Another option, she said, is for the state to require professional qualifications to be a county auditor, treasurer and recorder.
Swift County is one of the few in the state that won voter approval to appoint its auditor and recorder.
State records indicate most counties fail to win voter approval to appoint rather than elect the auditor, treasurer and recorder. Besides Big Stone County, voters in Pope County also said “no” to that proposal during the November 2012 general election.
The timing of the vote in Swift County coincided with the retirement of long-time elected officials there. The county treasurer, who is not retiring now, will continue to be elected, however.
The change is allowing the county to blur the lines between departments that should make efficient use of employees and make it easier for residents to get services, like recording land transactions and paying taxes, according to county commissioners.
Because Swift County recently hired an administrator who is taking on some of the auditor’s duties it’s not known if the change will result in any immediate cost-savings.
Swift County Board Chairman Joe Fox said it’s hoped the new administrator will help oversee the reorganization of county departments.
“We want people cross-trained from office to office,” said Fox. “We’re going for more efficiency.”
Change isn’t new
Other area counties made the shift from elected to appointed positions years ago by obtaining special legislation that allowed County Commissioners to take action to appoint officials.
In 2005 Lac qui Parle received special legislation that allowed the auditor and treasurer positions to be combined and appointed. The recorder is also now an appointed position.
Jacob Sieg, who was the first appointed auditor/treasurer for Lac qui Parle County, said there were some internal adjustments but it was a “seamless” transition for the public.
Because of the highly technical nature of the jobs, Sieg said it makes sense to appoint officials, which allows small counties to seek viable applicants from a wider pool of candidates. It also allows counties to require candidates to have specific qualifications, like having a four-year college degree, or being a certified public accountant or having experience.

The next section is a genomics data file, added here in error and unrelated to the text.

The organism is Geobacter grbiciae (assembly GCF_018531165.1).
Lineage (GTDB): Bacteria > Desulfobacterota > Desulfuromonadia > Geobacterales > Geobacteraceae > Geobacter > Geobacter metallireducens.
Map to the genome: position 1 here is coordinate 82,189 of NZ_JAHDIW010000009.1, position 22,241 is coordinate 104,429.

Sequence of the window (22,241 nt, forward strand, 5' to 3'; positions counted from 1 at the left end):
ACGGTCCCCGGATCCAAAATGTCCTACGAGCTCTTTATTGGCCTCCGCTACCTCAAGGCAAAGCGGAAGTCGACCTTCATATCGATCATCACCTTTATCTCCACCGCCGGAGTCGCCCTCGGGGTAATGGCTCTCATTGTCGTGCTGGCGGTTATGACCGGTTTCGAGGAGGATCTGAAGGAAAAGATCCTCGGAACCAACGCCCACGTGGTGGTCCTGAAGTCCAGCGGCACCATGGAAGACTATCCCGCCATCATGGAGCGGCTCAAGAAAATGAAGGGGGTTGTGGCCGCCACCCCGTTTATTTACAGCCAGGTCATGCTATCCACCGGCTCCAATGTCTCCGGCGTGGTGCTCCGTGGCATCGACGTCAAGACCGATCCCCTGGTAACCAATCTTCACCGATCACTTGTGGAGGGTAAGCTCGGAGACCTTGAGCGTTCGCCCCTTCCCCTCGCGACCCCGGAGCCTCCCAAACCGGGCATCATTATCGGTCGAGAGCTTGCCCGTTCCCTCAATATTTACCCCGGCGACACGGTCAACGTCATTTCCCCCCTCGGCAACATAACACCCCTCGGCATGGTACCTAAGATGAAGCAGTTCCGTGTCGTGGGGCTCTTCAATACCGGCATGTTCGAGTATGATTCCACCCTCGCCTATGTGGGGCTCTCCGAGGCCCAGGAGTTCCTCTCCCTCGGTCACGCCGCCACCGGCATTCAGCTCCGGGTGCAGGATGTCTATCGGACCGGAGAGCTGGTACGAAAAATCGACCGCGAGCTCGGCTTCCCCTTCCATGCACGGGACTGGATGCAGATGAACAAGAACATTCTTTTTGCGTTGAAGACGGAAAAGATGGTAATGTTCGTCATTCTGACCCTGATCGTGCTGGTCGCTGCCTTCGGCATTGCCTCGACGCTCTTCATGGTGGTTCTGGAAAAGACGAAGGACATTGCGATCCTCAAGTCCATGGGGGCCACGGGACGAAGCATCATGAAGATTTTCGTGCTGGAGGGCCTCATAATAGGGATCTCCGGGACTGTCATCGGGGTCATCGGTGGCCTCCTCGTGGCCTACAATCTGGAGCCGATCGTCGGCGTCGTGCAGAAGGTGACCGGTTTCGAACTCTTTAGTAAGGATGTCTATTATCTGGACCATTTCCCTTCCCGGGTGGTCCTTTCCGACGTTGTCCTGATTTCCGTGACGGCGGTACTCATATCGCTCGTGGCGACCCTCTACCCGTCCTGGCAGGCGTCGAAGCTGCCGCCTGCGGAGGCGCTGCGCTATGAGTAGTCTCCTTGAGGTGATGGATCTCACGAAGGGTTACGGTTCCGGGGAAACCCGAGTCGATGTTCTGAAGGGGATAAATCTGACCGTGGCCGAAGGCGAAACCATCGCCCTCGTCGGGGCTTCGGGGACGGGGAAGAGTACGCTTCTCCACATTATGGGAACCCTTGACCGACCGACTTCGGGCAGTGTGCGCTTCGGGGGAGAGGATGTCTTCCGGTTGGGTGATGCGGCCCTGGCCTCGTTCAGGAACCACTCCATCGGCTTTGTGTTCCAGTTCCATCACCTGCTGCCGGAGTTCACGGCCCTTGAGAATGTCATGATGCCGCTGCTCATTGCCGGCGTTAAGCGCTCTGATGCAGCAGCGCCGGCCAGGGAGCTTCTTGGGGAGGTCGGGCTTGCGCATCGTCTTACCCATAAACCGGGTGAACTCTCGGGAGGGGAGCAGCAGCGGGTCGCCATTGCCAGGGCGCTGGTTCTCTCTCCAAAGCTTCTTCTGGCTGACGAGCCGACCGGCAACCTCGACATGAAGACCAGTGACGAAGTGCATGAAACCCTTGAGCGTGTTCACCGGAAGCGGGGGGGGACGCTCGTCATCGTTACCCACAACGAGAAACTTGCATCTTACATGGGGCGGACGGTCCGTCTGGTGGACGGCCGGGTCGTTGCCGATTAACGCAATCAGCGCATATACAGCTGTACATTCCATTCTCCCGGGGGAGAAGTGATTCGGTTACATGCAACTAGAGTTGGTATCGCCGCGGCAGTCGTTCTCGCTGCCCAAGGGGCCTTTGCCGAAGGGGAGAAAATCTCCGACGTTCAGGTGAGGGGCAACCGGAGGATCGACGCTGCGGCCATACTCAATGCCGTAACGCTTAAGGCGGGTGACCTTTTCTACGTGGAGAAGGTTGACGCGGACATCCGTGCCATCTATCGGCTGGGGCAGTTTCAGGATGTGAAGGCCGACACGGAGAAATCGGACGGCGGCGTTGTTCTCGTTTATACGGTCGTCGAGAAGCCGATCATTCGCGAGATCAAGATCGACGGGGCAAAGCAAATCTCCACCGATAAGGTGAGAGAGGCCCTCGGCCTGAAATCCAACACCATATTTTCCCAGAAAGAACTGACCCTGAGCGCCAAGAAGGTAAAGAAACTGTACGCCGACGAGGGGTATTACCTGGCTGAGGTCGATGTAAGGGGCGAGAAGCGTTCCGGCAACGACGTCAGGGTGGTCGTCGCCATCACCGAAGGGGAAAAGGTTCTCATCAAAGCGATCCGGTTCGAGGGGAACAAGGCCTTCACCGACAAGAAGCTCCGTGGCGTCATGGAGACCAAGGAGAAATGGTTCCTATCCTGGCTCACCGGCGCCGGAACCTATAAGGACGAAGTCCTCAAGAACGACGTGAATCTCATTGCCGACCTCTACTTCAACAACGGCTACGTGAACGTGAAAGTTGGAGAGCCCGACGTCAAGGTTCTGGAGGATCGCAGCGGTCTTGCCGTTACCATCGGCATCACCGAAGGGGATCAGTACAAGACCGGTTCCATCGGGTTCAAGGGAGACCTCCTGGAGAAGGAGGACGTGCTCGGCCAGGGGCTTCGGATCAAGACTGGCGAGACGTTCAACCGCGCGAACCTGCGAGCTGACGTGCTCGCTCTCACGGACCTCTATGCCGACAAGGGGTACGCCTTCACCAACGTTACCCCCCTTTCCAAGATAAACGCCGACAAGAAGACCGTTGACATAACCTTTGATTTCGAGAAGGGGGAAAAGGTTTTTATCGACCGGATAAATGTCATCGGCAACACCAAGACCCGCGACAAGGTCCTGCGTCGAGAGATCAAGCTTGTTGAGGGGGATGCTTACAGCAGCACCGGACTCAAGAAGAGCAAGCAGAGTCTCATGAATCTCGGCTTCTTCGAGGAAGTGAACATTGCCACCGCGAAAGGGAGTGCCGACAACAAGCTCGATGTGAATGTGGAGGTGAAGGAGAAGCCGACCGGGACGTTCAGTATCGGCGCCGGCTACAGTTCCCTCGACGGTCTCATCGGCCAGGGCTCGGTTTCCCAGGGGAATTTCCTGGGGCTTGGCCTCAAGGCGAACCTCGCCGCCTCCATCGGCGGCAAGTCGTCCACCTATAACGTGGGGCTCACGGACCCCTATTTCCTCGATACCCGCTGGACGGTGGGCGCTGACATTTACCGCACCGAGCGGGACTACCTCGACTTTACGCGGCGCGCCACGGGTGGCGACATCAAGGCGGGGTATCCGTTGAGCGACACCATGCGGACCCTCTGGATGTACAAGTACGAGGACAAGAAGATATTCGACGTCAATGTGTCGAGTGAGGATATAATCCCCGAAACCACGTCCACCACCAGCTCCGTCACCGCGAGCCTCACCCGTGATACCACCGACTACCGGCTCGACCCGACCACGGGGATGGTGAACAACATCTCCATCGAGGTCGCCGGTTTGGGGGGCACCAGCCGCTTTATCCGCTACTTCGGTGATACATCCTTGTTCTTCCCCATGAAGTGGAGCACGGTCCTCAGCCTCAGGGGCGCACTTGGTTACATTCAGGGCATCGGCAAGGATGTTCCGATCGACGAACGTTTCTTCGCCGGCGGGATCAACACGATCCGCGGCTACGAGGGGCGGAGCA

Yellow Medicine County has taken even greater steps to change how they do business.
They not only appoint officials but they have eliminated the positions and titles altogether and created new departments with new names under a comprehensive restructuring plan.
The auditor/treasurer, recorder and assessor’s offices have been combined into the “property and public services” department that handles services ranging from land records, property assessments, elections, taxation and vital statistics.
The “finance and administration” department handles day-to-day operations in Yellow Medicine County, directs the county’s financial activities, manages human resources and coordinates the budget process.
Because the county is “paving new ground” with its organizational model the transition has had a few hurdles since it was implemented in 2011 but, overall, it’s going well, said Janel Timm, who is head of the Yellow Medicine property and public services department.
Once the county remodels a former bank building that was recently purchased they’ll be able to complete the transition by having a facility that will allow staff to provide “one window” service for their transactions.
Timm said the complex duties of auditor, treasurer and recorder that are mandated by the state have changed over the years.
“The level of knowledge a person needs to develop and maintain may be quite different than 20-30 years ago,” she said.
“It’s interesting and exciting. Never boring,” said Timm. “We’re moving toward the future.”
More and more counties are considering giving their counties an organizational make-over that includes getting the approval to appoint officials.
Kandiyohi County is in the midst of a transition but has yet to win legislative approval to begin the process for appointing their auditor/treasurer and recorder. Even if the special legislation is approved there’s no guarantee that the necessary four out of the five Kandiyohi County Commissioners will vote in favor of continuing the process.
Meanwhile, given the number of negative comments from constituents and resounding message from voters, Big Stone County officials say it will likely be a long time before another attempt is made to change the government structure there.
“It’s not fun getting beat up,” said Olson.